January 23, 2024

International Grantmaking: Important Things to Know When Giving Globally

Author National Philanthropic Trust

International crises—whether natural disasters, wars or disease outbreaks—are often an impetus for donors to give. These pivotal moments motivate many donors to look closer at the issues affecting communities in a particular country and evaluate where and how philanthropic support may have the greatest impact.

Philanthropy in the United States (U.S.) has long included international grantmaking. While the percentage of giving internationally usually hovers around six percent of total U.S. giving, in recent years, the pandemic and crises like the war in Ukraine spurred an increase in giving abroad. In 2021, at the height of the COVID-19 global pandemic, NPT’s donors gave more than $250 million to organizations across 40 countries. For donors interested in expanding their philanthropic portfolio to include international grantmaking, here are a few factors to consider when giving.

Recognize the Requirements of International Granting

When giving to a charitable organization without a presence or intermediary connection in the U.S., it’s essential to remember that additional steps, legal requirements and due diligence are required. Thankfully, utilizing certain types of giving vehicles often makes international grantmaking simpler. NPT provides international grantmaking services, which can streamline this process. For specifics on international grantmaking from your DAF, our Donor Relations team is here to help.

Find Reputable U.S. Charitable Organizations Working Abroad

When a crisis occurs, local organizations are best positioned to respond. They know the community well and can rapidly assess needs. However, quickly identifying and funding these organizations can be difficult. In the immediate aftermath of a disaster, it can be more efficient to support a U.S.-based organization that has a strong track record in disaster response—and ideally, a track record of working in the impacted country.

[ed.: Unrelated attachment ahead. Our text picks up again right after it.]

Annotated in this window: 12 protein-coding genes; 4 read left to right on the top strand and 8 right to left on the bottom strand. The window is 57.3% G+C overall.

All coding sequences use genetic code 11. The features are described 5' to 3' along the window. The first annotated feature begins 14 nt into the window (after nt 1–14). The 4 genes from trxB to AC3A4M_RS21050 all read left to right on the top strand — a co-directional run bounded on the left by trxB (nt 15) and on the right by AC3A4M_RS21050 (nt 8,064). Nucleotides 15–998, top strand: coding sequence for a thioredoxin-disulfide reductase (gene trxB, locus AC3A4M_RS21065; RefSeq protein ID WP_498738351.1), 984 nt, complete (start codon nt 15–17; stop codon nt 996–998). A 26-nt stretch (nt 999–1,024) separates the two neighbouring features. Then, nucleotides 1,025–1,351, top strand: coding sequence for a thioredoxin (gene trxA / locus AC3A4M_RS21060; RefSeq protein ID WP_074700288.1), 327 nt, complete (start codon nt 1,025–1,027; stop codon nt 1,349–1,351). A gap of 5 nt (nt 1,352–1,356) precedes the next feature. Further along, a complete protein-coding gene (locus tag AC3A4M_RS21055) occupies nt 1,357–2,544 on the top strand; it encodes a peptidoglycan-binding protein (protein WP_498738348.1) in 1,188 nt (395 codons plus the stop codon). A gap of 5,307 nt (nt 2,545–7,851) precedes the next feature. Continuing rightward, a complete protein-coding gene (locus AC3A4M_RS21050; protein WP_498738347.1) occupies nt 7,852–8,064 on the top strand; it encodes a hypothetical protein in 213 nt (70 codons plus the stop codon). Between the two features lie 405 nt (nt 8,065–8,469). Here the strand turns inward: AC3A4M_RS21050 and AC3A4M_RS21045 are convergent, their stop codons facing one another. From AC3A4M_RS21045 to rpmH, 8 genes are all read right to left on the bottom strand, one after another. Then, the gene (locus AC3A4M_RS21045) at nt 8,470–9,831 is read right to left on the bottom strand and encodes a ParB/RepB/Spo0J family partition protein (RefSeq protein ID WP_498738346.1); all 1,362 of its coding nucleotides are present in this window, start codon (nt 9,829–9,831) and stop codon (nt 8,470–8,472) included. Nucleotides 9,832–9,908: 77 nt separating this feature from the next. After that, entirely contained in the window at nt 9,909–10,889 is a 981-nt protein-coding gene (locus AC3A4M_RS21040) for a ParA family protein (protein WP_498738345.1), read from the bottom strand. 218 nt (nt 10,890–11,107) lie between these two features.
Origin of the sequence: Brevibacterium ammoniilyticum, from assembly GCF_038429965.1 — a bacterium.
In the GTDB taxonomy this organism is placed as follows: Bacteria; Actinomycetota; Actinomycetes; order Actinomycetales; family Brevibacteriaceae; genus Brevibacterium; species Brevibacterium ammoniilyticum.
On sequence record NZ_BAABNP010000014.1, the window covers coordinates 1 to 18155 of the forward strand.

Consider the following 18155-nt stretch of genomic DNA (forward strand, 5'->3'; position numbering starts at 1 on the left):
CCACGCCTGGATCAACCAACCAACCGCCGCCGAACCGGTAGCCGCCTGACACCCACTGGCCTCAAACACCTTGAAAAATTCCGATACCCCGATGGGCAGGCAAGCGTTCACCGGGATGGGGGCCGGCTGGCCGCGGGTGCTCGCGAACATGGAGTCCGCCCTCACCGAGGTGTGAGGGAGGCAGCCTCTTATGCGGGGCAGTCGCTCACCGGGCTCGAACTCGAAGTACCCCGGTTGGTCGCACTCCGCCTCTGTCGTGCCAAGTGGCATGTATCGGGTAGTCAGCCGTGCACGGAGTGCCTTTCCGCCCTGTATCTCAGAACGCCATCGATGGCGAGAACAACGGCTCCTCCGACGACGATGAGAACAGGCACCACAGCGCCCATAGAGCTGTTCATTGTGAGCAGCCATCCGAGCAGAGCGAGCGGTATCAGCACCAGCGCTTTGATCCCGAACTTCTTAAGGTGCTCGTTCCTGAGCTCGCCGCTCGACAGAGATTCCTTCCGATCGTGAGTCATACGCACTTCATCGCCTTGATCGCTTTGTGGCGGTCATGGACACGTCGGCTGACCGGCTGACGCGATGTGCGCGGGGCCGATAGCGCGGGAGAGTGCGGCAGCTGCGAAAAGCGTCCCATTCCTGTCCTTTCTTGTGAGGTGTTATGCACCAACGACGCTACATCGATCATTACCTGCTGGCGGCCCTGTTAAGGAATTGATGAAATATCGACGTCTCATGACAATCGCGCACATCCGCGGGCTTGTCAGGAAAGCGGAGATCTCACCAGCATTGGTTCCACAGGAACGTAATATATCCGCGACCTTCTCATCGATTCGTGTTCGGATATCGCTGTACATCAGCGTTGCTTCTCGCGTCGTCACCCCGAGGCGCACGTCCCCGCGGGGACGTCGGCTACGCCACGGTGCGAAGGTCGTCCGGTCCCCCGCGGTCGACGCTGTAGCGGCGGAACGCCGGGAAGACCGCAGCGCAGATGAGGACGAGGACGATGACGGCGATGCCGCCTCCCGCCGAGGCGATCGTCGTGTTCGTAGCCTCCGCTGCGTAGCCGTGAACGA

Due diligence and proper vetting are critical, and resources like Guidestar and CharityNavigator can help donors learn about organizational information, financial health and programmatic achievements. After researching and confirming IRS-approved U.S.-based charitable organizations with expertise in disaster response, donors may want to cross-check selected organizations’ websites to see if the organization is actively responding to a given disaster.

As more information emerges about the crisis and the organizations responding, donors may then want to pivot to or add locally-based organizations to their giving portfolio. Local organizations are there for long-term recovery efforts and need ongoing support.

Consider the Benefits of Unrestricted Grantmaking and Recurring Gifts

Especially in the wake of natural disasters, individuals may feel compelled to donate critical supplies to areas hit hardest. However, sending unrestricted funds is the best way to allow organizations working on the frontlines to coordinate supplies with expert emergency response organizations. Unrestricted grantmaking provides flexibility to organizations.

Donors may also consider making recurring grants. The Center for Disaster Philanthropy found that only two percent of U.S. households gave to disasters that happened in previous years. But communities often grapple with recovery for years, if not decades. Making a giving plan that includes future gifts to areas facing ongoing crises or that are in phases of recovery can have a particularly powerful impact as funds from other donors shift elsewhere.

For donors interested in reviewing their grantmaking strategies to include international giving in their philanthropic portfolio or simply wish to learn more, NPT is ready to help you help others. Contact us at 888-878-7900 or npt@nptrust.org with any questions or inquiries.

About the Author

Joan Allmaras is a Philanthropic Solutions Specialist at NPT. She produces tailored, in-depth research on specific issues and geographic areas of interest to NPT’s donors. Ms. Allmaras holds a Bachelor of Arts from the University of San Diego and a Master of Science in Nonprofit Leadership from the University of Pennsylvania.